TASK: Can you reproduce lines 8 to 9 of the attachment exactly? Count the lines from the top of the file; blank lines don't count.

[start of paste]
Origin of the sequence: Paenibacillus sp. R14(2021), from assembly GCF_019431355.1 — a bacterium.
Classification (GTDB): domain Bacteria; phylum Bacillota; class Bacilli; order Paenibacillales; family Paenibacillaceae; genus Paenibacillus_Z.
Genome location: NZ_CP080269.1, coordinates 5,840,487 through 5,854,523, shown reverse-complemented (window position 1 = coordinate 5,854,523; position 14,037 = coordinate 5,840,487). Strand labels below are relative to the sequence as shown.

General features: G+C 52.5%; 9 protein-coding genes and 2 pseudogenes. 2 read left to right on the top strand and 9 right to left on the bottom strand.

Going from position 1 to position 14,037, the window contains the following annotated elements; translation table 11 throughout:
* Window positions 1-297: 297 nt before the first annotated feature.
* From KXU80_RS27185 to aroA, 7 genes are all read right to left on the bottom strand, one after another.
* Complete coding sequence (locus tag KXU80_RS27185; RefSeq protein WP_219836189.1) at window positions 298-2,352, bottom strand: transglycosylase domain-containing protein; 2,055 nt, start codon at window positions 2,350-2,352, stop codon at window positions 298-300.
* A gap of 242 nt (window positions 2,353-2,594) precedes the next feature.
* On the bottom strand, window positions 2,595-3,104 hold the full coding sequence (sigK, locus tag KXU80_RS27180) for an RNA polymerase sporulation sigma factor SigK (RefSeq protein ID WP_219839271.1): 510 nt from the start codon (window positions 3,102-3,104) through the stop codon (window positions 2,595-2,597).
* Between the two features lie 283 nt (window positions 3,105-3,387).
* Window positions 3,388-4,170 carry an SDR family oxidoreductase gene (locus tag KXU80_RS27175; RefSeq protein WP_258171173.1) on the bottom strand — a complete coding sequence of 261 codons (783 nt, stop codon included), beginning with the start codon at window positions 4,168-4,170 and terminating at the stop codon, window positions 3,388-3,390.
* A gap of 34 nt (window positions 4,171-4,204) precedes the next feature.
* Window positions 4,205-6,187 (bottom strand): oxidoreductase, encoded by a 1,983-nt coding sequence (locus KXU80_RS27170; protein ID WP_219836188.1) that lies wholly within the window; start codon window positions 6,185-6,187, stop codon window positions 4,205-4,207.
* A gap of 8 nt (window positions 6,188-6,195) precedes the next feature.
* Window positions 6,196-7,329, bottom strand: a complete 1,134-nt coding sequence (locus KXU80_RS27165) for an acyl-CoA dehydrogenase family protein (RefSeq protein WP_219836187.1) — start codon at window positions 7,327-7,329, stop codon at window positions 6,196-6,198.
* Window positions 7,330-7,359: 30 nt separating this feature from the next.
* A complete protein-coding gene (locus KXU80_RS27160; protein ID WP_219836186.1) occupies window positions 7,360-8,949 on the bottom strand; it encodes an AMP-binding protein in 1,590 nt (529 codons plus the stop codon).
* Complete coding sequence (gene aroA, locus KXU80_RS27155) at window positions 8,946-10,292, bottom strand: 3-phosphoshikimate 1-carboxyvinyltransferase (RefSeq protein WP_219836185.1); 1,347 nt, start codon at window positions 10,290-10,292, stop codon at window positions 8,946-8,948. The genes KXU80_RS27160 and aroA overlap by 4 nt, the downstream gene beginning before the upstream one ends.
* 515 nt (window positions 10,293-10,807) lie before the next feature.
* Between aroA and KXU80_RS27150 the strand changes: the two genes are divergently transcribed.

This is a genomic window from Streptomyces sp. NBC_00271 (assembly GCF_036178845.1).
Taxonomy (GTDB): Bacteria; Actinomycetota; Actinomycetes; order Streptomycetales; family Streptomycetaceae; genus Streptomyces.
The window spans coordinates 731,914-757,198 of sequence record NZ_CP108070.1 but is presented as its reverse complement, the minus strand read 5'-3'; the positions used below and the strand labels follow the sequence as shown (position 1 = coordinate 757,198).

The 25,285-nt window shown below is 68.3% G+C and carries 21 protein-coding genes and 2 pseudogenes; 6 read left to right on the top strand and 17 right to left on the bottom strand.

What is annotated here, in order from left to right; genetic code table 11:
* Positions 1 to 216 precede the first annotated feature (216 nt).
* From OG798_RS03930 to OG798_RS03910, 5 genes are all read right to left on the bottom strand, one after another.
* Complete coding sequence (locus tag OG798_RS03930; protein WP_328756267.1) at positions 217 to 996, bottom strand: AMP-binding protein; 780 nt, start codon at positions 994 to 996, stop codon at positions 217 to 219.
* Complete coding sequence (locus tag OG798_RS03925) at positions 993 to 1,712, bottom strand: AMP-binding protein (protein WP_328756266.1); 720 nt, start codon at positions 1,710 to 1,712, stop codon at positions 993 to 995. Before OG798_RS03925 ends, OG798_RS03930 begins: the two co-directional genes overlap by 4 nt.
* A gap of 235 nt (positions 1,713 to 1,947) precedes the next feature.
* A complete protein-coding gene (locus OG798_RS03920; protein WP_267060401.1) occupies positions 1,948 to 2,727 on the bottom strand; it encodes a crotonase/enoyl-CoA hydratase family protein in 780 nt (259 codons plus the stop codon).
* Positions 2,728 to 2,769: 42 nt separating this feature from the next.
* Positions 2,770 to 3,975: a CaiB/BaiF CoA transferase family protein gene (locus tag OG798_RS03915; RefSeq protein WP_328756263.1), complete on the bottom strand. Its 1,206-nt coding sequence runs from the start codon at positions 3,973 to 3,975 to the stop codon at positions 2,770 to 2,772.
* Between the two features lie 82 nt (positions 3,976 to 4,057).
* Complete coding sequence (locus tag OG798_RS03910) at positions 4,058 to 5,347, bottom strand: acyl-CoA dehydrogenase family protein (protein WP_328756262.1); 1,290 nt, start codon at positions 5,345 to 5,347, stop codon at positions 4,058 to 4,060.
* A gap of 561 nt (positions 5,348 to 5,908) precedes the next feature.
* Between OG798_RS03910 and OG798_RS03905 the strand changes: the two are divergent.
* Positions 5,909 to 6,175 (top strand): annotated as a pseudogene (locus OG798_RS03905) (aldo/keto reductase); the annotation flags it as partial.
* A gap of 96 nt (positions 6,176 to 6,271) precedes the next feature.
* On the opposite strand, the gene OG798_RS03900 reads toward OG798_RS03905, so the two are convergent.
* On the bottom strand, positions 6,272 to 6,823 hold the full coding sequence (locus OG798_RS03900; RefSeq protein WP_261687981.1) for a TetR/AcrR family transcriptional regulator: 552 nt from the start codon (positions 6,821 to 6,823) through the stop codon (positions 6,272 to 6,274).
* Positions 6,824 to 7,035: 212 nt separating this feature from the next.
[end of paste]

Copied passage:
* Complete coding sequence (locus tag KXU80_RS27185; RefSeq protein WP_219836189.1) at window positions 298-2,352, bottom strand: transglycosylase domain-containing protein; 2,055 nt, start codon at window positions 2,350-2,352, stop codon at window positions 298-300.
* A gap of 242 nt (window positions 2,353-2,594) precedes the next feature.